Who wrote it?
The book of Joel states that its author was the Prophet Joel (Joel 1:1).
When(ish) was it written?
Joel was likely written between 835 and 800 BC.
Why was it written?
Judah, the setting for the book, is devastated by a vast horde of locusts. This invasion of locusts destroys everything—the fields of grain, the vineyards, the gardens, and the trees. Joel symbolically describes the locusts as a marching human army and views all of this as divine judgment coming against the nation for her sins. The book is highlighted by two major events. One is the invasion of locusts and the other the outpouring of the Spirit. The initial fulfillment of this is quoted by Peter in Acts 2 as having taken place at Pentecost.
Some Key Verses
What the cutting locust left, the swarming locust has eaten. What the swarming locust left, the hopping locust has eaten, and what the hopping locust left, the destroying locust has eaten.
– Joel 1:4
I will restore to you the years that the swarming locust has eaten.
– Joel 2:25
And it shall come to pass afterward, that I will pour out my Spirit on all flesh; your sons and your daughters shall prophesy, your old men shall dream dreams, and your young men shall see visions.
– Joel 2:28
A Quick Summary
A terrible plague of locusts is followed by a severe famine throughout the land. Joel uses these happenings as the catalyst to send words of warning to Judah. Unless the people repent quickly and completely, enemy armies will devour the land as did the natural elements. Joel appeals to all the people and the priests of the land to fast and humble themselves as they seek God’s forgiveness. If they will respond, there will be renewed material and spiritual blessings for the nation. But the Day of the Lord is coming. At this time the dreaded locusts will seem as gnats in comparison, as all nations receive His judgment.
The overriding theme of the book of Joel is the Day of the Lord, a day of God’s wrath and judgment. This is the Day in which God reveals His attributes of wrath, power, and holiness, and it is a terrifying day to His enemies. In the first chapter, the Day of the Lord is experienced historically by the plague of locusts upon the land. Chapter 2:1-17 is a transitional chapter in which Joel uses the metaphor of the locust plague and drought to renew a call to repentance. Chapters 2:18-3:21 describes the Day of the Lord in end-times terms and answers the call to repentance with prophecies of physical restoration (2:21-27), spiritual restoration (2:28-32), and national restoration (3:1-21).
Whenever the Old Testament speaks of judgment for sin, whether individual or national sin, the coming of Jesus Christ is foreshadowed. The prophets of the Old Testament continually warned Israel to repent, but even when they did, their repentance was limited to law-keeping and works. Their temple sacrifices were but a shadow of the ultimate sacrifice, offered once for all time, which would come at the cross (Hebrews 10:10). Joel tells us that God’s ultimate judgment, which falls on the Day of the Lord, will be “great and very awesome; who can endure it?” (Joel 2:11). The answer is that we, on our own, can never endure such a moment. But if we have placed our faith in Christ for atonement of our sins, we have nothing to fear from the Day of Judgment.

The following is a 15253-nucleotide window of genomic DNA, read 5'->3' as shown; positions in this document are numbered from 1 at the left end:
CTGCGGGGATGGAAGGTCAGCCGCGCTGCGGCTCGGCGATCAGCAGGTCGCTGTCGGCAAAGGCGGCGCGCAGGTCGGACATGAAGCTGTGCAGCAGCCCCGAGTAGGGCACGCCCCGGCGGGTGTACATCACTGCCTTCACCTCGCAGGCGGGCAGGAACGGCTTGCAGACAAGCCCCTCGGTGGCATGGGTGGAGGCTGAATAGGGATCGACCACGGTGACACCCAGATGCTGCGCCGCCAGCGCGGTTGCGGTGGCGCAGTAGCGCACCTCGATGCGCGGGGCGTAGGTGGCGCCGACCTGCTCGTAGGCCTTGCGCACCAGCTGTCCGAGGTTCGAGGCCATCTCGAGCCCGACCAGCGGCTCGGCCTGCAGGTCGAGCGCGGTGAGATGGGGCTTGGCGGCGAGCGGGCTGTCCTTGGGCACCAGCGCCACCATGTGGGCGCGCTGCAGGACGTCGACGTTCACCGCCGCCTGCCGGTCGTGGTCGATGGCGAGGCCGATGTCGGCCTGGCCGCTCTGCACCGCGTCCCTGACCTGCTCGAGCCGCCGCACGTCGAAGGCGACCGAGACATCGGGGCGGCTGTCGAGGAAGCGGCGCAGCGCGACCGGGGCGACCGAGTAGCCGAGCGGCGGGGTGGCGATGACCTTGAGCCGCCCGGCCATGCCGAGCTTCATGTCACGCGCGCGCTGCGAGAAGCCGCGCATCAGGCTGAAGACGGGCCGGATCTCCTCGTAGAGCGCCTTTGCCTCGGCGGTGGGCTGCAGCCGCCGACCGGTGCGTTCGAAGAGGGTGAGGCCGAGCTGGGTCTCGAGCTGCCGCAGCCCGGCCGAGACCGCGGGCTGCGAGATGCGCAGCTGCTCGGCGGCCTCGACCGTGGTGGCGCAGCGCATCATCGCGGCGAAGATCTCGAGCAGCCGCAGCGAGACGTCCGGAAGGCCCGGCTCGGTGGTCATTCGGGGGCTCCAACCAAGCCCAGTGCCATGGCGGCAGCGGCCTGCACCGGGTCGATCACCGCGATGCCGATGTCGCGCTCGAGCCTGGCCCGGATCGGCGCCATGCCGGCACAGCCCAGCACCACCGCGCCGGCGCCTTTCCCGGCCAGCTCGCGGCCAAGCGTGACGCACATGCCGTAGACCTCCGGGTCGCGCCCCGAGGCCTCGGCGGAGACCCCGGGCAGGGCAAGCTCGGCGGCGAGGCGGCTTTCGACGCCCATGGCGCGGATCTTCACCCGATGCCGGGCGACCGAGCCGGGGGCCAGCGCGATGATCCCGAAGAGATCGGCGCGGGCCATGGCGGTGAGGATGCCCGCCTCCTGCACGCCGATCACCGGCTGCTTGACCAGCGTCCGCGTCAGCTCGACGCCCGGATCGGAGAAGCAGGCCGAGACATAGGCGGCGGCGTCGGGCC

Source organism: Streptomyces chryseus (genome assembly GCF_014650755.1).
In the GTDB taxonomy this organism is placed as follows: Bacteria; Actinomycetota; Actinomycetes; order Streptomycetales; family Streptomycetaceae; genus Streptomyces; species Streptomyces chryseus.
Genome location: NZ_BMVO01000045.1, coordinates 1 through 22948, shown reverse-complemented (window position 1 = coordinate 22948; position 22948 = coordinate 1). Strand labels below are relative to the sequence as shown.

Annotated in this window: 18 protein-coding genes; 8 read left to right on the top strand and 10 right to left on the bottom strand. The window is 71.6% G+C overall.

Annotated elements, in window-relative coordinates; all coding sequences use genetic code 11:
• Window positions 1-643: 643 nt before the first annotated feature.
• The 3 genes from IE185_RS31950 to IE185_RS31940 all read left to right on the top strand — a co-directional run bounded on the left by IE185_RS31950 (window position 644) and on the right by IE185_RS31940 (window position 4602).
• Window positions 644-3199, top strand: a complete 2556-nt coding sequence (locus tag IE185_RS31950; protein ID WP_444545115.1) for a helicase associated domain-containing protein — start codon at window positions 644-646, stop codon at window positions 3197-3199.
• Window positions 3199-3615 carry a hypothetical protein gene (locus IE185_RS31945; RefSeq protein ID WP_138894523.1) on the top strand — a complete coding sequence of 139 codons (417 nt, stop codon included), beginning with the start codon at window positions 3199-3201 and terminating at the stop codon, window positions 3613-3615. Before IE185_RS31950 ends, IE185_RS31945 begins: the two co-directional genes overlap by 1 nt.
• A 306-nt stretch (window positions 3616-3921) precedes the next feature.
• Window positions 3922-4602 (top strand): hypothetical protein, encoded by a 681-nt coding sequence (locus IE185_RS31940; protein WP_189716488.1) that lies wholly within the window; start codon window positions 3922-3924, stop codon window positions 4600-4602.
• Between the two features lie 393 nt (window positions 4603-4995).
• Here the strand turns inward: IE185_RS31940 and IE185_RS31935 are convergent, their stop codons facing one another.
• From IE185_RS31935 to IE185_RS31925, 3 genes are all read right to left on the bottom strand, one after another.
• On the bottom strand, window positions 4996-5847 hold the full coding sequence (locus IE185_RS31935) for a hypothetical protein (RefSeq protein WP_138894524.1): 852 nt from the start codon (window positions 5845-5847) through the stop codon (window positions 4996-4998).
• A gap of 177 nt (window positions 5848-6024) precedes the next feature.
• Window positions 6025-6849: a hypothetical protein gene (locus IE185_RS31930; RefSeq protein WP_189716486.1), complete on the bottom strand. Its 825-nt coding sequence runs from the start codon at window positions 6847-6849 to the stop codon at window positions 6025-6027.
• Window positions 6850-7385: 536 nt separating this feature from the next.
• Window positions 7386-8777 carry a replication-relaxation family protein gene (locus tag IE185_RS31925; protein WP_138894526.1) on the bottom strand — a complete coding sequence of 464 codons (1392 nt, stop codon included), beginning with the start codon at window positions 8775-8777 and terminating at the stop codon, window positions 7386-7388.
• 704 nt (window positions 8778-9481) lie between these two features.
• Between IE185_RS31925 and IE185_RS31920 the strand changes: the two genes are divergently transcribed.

What does this mean?
Without repentance, judgment will be harsh, thorough, and certain. Our trust should not be in our possessions but in the Lord our God. God at times may use nature, sorrow, or other common occurrences to draw us closer to Him. But in His mercy and grace, He has provided the definitive plan for our salvation—Jesus Christ, crucified for our sins and exchanging our sin for His perfect righteousness (2 Corinthians 5:21). There is no time to lose. God’s judgment will come swiftly, as a thief in the night (1 Thessalonians 5:2), and we must be ready. Today is the day of salvation (2 Corinthians 6:2). “Seek the Lord while he may be found; call upon him while he is near; let the wicked forsake his way, and the unrighteous man his thoughts; let him return to the Lord, that he may have compassion on him, and to our God, for he will abundantly pardon” (Isaiah 55:6-7). Only by appropriating God’s salvation can we escape His wrath on the Day of the Lord.
Take a few minutes to read aloud the Scripture from Joel 1:1-16, 2:12-14, 2:26-32, Acts 2:1-4, 2:14-21. What verses or ideas stand out to you from these passages? What questions do you have? What “next step” are you considering as a result of your interaction with God’s Word?
In Joel 2:13 the prophet Joel speaks of “tearing your heart, not just your clothes.” In 2 Corinthians 7:8-11 Paul distinguishes between “worldly” grief that leads to death, versus “godly” grief that leads to repentance. What are the areas in your life where you’re prone to making external change, rather than pursuing heart change?
If you have children, what is your strategy for passing on a spiritual legacy in their lives? If you do not have children, how can you have spiritual influence on someone younger than you?
In your group, please take a few minutes to pray for people to continue to come and hear the Gospel, and take steps of obedience in their faith. Pray also for people you interact with on a regular basis, who don’t yet know Jesus, that they might have the opportunity to hear about Jesus as well.